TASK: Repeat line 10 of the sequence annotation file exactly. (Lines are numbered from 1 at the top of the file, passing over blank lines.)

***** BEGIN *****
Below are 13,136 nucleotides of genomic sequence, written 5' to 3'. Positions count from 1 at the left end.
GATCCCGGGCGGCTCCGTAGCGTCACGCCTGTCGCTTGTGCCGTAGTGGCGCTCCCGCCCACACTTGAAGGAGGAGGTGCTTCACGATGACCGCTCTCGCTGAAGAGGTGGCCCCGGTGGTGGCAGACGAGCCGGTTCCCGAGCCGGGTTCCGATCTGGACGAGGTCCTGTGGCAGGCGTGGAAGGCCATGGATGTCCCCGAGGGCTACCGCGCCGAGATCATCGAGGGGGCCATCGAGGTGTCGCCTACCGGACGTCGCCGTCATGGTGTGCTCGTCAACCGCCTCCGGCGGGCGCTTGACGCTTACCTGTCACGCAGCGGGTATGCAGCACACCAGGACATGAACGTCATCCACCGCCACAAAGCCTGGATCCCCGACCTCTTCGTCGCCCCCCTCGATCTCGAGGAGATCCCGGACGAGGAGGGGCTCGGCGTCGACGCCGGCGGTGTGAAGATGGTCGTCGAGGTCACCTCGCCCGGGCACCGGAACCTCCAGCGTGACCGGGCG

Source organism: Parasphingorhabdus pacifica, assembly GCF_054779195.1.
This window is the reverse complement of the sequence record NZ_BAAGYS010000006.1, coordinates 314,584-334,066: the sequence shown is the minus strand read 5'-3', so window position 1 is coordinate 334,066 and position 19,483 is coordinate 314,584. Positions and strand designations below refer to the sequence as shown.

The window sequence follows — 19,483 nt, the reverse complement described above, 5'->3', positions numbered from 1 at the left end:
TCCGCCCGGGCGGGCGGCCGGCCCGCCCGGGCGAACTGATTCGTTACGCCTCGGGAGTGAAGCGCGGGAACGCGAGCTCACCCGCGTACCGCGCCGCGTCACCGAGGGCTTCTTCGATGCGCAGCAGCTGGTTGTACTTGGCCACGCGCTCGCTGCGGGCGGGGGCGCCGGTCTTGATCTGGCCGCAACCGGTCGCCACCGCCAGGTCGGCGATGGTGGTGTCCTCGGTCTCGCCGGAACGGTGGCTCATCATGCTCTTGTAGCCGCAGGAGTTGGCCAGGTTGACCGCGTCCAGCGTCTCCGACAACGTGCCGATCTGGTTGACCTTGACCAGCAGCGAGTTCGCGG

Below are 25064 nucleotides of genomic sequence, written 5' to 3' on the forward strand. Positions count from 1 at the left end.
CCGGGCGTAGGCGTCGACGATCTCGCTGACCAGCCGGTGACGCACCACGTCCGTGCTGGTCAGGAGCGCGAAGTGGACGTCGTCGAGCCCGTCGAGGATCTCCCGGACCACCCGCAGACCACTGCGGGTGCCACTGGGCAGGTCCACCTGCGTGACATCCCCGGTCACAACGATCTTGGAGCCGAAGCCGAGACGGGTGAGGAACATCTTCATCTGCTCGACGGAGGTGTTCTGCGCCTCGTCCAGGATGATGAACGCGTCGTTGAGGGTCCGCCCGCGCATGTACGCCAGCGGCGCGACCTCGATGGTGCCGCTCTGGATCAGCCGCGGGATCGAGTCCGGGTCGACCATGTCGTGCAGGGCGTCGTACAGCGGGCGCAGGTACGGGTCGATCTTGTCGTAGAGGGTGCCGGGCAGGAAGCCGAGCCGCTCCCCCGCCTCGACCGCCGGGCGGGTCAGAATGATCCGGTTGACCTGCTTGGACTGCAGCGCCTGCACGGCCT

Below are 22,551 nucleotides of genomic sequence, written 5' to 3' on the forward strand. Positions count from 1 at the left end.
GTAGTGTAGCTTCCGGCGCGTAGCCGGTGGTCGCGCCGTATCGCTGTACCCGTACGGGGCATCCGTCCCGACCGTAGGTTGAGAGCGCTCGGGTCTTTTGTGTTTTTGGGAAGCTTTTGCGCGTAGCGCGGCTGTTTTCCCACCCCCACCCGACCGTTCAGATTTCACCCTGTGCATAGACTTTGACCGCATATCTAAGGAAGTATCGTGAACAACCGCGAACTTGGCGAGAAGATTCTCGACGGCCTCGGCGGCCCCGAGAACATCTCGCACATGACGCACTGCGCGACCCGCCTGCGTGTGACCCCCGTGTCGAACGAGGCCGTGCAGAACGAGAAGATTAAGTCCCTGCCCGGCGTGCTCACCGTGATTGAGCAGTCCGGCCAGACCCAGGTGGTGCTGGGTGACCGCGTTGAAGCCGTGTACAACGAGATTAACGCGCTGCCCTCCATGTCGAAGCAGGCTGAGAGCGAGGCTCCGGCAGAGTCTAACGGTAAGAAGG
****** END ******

GTAGTGTAGCTTCCGGCGCGTAGCCGGTGGTCGCGCCGTATCGCTGTACCCGTACGGGGCATCCGTCCCGACCGTAGGTTGAGAGCGCTCGGGTCTTTTGTGTTTTTGGGAAGCTTTTGCGCGTAGCGCGGCTGTTTTCCCACCCCCACCCGACCGTTCAGATTTCACCCTGTGCATAGACTTTGACCGCATATCTAAGGAAGTATCGTGAACAACCGCGAACTTGGCGAGAAGATTCTCGACGGCCTCGGCGGCCCCGAGAACATCTCGCACATGACGCACTGCGCGACCCGCCTGCGTGTGACCCCCGTGTCGAACGAGGCCGTGCAGAACGAGAAGATTAAGTCCCTGCCCGGCGTGCTCACCGTGATTGAGCAGTCCGGCCAGACCCAGGTGGTGCTGGGTGACCGCGTTGAAGCCGTGTACAACGAGATTAACGCGCTGCCCTCCATGTCGAAGCAGGCTGAGAGCGAGGCTCCGGCAGAGTCTAACGGTAAGAAGG